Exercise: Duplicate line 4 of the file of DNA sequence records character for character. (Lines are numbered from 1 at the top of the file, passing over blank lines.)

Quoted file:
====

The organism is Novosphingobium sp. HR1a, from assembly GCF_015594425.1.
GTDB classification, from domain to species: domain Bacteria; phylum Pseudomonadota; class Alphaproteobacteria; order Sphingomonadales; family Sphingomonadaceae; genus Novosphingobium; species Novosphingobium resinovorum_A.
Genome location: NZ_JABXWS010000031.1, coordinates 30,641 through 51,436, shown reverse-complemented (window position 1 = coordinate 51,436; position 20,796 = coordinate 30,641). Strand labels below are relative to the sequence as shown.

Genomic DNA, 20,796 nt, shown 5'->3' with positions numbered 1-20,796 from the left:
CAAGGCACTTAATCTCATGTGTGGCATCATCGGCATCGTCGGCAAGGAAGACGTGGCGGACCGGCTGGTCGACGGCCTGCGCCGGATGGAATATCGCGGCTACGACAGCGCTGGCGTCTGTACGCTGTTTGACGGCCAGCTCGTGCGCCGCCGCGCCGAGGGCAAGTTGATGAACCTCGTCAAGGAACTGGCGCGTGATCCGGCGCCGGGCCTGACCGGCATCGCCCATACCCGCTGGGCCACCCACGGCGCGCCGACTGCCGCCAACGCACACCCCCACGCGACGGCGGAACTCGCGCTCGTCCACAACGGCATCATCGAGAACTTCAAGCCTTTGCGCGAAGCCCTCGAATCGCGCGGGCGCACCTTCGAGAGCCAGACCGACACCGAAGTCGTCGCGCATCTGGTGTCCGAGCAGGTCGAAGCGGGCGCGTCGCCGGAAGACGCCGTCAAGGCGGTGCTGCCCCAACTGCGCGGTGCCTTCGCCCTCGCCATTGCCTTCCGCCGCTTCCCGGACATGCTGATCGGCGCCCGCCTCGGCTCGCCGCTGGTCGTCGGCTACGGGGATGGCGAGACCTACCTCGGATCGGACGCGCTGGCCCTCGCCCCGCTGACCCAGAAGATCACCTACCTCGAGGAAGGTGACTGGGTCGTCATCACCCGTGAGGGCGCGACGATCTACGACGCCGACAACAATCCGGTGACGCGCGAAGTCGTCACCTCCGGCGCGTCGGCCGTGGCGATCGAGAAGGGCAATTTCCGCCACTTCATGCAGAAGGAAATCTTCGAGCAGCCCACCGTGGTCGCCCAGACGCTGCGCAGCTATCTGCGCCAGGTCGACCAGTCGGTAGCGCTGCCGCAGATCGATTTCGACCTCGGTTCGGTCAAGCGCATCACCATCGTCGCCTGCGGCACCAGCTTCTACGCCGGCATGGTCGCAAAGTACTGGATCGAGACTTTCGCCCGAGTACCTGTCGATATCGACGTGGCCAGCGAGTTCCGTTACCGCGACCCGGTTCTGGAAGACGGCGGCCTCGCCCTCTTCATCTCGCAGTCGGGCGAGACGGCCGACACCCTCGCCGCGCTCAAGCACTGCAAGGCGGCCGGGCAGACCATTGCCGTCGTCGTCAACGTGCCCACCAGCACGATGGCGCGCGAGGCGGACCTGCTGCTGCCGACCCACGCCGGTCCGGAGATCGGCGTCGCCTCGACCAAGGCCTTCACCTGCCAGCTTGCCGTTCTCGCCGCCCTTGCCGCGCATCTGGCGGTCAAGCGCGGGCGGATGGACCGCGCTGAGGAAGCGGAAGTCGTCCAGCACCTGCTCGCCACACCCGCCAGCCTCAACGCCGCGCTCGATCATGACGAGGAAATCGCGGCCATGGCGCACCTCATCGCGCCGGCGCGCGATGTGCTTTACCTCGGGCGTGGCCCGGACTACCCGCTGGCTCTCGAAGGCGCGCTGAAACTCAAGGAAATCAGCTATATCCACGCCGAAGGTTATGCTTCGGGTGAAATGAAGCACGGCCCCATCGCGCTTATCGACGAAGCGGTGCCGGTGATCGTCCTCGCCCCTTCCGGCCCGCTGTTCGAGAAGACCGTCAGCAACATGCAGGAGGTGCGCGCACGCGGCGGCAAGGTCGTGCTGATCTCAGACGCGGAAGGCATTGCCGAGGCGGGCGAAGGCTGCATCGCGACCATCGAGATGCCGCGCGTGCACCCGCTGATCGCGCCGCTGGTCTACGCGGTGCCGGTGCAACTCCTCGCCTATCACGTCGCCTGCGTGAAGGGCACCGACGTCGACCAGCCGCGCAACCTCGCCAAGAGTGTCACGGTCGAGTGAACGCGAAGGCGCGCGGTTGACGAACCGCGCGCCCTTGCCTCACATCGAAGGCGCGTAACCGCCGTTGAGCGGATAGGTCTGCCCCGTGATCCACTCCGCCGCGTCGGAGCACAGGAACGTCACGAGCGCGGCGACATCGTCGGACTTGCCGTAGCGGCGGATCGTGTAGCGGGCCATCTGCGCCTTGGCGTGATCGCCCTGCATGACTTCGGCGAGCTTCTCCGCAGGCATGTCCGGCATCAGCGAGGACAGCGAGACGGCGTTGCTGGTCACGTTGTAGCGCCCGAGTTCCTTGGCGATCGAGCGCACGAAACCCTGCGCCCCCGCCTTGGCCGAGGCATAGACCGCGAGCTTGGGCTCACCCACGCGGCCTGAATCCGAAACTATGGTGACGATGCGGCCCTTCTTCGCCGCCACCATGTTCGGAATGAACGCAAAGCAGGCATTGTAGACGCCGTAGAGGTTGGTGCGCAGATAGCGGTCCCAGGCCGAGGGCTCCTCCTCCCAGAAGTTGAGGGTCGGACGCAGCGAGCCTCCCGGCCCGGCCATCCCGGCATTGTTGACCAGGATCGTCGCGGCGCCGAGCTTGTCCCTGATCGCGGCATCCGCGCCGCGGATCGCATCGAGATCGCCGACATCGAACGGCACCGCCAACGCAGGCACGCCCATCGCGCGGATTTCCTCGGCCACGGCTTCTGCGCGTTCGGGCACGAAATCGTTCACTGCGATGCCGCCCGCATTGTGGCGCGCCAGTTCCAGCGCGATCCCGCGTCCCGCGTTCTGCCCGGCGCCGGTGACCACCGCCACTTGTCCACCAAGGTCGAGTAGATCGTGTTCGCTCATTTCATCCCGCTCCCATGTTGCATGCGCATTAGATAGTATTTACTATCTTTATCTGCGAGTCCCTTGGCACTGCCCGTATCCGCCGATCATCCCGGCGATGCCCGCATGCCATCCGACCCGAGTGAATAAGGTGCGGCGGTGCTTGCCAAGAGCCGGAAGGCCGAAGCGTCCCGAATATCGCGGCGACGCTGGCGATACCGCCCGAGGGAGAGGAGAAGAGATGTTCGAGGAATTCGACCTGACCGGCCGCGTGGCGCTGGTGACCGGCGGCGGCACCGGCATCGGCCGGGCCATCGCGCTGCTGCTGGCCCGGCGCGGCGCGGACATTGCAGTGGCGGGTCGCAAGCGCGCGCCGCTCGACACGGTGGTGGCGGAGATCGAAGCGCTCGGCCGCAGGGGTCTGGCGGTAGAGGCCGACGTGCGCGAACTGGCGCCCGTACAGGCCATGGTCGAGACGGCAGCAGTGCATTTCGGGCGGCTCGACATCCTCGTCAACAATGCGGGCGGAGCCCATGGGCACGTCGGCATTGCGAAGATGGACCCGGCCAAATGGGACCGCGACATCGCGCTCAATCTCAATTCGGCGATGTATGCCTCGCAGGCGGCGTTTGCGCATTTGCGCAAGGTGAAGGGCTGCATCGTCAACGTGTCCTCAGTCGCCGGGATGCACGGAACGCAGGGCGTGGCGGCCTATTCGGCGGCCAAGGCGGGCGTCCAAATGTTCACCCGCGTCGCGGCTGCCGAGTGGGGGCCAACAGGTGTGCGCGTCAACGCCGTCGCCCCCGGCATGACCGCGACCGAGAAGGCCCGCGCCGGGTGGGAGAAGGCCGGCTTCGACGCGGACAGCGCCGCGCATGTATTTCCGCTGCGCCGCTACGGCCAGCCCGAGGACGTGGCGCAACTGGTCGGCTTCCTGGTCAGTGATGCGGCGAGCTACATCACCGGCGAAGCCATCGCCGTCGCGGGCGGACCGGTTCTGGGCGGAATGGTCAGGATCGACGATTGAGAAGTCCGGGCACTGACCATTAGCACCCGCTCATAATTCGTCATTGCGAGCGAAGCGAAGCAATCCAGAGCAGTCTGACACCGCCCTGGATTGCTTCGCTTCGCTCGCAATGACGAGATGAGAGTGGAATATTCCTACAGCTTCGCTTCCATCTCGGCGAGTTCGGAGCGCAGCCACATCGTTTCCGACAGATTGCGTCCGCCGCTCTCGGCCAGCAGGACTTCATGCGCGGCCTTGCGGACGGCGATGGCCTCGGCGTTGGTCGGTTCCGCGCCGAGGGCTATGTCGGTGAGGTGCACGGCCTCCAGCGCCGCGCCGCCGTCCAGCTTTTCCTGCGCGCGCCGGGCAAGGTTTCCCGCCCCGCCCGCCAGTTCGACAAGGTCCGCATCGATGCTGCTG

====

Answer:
Genomic DNA, 20,796 nt, shown 5'->3' with positions numbered 1-20,796 from the left: